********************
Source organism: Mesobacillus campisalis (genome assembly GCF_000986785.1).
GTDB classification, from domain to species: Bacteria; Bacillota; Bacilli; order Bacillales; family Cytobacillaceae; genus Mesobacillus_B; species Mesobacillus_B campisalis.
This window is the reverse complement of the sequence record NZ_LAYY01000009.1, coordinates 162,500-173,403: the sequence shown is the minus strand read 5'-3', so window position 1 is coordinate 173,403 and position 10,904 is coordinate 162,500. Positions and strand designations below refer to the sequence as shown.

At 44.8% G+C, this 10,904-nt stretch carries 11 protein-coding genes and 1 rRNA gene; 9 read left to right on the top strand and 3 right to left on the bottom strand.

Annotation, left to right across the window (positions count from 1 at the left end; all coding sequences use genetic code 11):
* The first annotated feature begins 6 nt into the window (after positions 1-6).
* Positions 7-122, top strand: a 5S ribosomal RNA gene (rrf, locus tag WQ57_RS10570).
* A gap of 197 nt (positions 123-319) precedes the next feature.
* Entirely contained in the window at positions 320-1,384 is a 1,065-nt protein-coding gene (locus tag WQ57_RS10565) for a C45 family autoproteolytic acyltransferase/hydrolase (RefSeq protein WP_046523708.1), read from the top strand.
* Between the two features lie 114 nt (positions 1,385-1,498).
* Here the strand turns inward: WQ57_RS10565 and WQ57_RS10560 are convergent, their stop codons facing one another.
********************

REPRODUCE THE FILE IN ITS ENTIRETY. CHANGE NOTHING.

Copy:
Source organism: Mesobacillus campisalis (genome assembly GCF_000986785.1).
GTDB classification, from domain to species: Bacteria; Bacillota; Bacilli; order Bacillales; family Cytobacillaceae; genus Mesobacillus_B; species Mesobacillus_B campisalis.
This window is the reverse complement of the sequence record NZ_LAYY01000009.1, coordinates 162,500-173,403: the sequence shown is the minus strand read 5'-3', so window position 1 is coordinate 173,403 and position 10,904 is coordinate 162,500. Positions and strand designations below refer to the sequence as shown.

At 44.8% G+C, this 10,904-nt stretch carries 11 protein-coding genes and 1 rRNA gene; 9 read left to right on the top strand and 3 right to left on the bottom strand.

Annotation, left to right across the window (positions count from 1 at the left end; all coding sequences use genetic code 11):
* The first annotated feature begins 6 nt into the window (after positions 1-6).
* Positions 7-122, top strand: a 5S ribosomal RNA gene (rrf, locus tag WQ57_RS10570).
* A gap of 197 nt (positions 123-319) precedes the next feature.
* Entirely contained in the window at positions 320-1,384 is a 1,065-nt protein-coding gene (locus tag WQ57_RS10565) for a C45 family autoproteolytic acyltransferase/hydrolase (RefSeq protein WP_046523708.1), read from the top strand.
* Between the two features lie 114 nt (positions 1,385-1,498).
* Here the strand turns inward: WQ57_RS10565 and WQ57_RS10560 are convergent, their stop codons facing one another.